1. VISION • A good leader should have a clear, strong idea of the direction of the group and the goals that need to be achieved, as well as a firm grasp of what success should look like and how to get there. In addition, they must not only have a vision but also be able to share the vision, communicate it clearly to others.
2. DEDICATION • Good leaders have the single-minded determination and discipline to work towards his or her vision and to direct the team towards the goal. They will spend whatever time or energy is necessary to accomplish the task and complete the project. Dedication is one of the traits which is most easily inspired by example.
3. INTEGRITY • Integrity inspires trust and respect, which in turn inspires people to follow someone as their leader. A leader who displays integrity can be trusted because he or she never veers from inner values, in spite of outside pressure, stresses and temptations. Integrity not only refers to values but also to behaviour – so for example, a leader who displays honest dealings, predictable reactions, well-controlled emotions, and does not indulge in tantrums and harsh outbursts shows signs of integrity as a person.
4. MAGNANIMITY • To spread the fame and take the blame is a hallmark of effective leadership. “In other words, a leader who is magnanimous always gives credit where it is due and also ensures that credit for successes is spread as widely as possible through the team or organisation. At the same time, this leader will also take personal responsibility for failures – helping members of the team to feel good about themselves and thus drawing the team closer together.
5. OPENNESS AND APPROACHABILITY • Leaders who show themselves to be open to new ideas, even if they do not conform to the conventional ways of thinking, are more likely to be effective and successful. The ability to suspend judgement while listening to others’ ideas as well as being able to accept new ways of doing things, as suggested by other members in the team, are all signs of great leadership. This openness between the leader and followers helps to build mutual respect, as well as encouraging creativity and the development of new ideas which continually benefit the group as a whole.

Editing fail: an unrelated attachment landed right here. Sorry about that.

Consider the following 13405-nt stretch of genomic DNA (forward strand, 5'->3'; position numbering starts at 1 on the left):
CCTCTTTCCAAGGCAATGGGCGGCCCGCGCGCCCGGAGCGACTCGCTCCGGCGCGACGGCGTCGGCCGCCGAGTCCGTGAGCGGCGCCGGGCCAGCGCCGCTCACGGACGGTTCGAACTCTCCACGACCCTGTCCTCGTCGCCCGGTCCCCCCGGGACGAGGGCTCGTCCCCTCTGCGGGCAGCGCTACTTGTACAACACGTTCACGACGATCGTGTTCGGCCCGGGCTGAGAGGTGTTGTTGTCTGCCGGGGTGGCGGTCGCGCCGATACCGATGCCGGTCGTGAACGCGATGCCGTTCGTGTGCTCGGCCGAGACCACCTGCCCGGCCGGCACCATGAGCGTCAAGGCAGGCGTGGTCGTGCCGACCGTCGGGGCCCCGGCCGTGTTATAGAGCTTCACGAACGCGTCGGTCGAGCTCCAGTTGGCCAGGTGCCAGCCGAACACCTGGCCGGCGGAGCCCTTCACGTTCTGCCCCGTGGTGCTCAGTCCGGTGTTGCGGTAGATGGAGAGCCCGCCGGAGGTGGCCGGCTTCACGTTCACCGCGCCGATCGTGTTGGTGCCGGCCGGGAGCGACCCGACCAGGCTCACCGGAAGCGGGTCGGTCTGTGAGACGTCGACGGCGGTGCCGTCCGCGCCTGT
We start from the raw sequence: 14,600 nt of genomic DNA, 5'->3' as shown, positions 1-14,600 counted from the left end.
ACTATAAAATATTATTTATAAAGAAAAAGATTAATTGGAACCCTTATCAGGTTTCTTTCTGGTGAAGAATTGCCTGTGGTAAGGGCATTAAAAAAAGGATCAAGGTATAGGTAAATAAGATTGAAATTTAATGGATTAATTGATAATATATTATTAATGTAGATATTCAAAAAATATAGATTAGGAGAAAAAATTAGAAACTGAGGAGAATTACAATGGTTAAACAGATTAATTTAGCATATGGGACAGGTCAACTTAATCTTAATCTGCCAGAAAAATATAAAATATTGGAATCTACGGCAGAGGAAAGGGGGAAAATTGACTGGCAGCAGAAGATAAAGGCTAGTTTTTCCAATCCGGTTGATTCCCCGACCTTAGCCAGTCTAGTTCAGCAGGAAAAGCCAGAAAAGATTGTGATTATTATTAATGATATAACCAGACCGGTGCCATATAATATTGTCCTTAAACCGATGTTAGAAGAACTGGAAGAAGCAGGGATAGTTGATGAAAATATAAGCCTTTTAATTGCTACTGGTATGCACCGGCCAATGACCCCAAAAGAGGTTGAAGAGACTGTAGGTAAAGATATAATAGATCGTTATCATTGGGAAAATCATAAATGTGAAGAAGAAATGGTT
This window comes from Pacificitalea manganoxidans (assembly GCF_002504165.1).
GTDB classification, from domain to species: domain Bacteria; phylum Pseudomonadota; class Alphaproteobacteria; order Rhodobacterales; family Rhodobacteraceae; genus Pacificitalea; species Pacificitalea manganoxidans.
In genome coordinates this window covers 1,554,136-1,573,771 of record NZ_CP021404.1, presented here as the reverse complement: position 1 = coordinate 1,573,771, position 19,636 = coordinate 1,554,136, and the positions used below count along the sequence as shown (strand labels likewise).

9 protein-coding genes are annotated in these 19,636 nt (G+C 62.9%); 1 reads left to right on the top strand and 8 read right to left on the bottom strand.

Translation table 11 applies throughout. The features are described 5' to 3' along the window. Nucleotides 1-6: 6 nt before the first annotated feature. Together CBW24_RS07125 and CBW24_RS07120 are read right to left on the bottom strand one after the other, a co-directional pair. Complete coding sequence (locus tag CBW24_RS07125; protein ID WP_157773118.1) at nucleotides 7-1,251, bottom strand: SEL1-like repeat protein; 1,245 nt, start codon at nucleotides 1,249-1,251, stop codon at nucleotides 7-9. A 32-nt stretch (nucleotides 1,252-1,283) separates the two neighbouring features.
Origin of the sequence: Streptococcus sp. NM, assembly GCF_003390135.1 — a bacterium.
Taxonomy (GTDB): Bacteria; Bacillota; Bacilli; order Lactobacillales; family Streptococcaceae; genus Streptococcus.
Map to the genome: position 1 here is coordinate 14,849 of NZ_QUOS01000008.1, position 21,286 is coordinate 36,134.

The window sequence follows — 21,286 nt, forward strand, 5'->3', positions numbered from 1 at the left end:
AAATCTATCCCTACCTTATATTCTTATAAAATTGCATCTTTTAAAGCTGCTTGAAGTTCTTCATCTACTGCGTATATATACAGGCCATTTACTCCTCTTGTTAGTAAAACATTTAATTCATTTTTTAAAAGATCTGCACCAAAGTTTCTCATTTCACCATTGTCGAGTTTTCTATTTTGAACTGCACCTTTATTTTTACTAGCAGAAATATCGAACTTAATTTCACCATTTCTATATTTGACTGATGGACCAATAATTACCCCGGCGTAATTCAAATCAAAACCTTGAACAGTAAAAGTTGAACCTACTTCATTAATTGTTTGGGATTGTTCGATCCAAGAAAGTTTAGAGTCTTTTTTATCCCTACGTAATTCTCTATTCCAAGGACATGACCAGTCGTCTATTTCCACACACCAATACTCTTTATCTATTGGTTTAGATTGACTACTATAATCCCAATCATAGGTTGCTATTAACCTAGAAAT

6. HUMILITY • This does not mean that a good leader has to be self-effacing; rather it means that a good leader tries to elevate everyone in the team as they recognise that they are no better or worse than other members in the group. Mahatma Gandhi is a great example of a “humble” leader who was nevertheless very powerful and effective.
7. CREATIVITY • Good leaders have the ability to think outside the box; to take a lateral view on things and come up with solutions despite constraints. They will see the things that others may not see and thus help to lead their team in new directions. They will also encourage this creativity in other members of the team and create an environment which fosters and supports creativity.
8. FAIRNESS • An important part of achieving trust and respect is consistent fair dealings with all. For example, a good leader should check all the facts and hear everyone out before passing judgment – and definitely avoid jumping to conclusions based on incomplete evidence. Fair treatment of followers will reward the leader with loyalty and dedication.
9. ASSERTIVENESS • Often confused with aggressiveness, which is not a desirable trait in a good leader – assertiveness refers to the ability to clearly describe expectations so that there are no misunderstandings and to display a sort of diplomatic determination” in order to achieve the desired results.
10. HUMOUR • Almost as important as anything else, a sense of HUMOUR is essential as it not only relieves tension and defuses hostility within a group but also helps to strengthen the bond between team members. In fact, humour can be used to energise followers and can even be used as a form of power to provide some control over the team environment.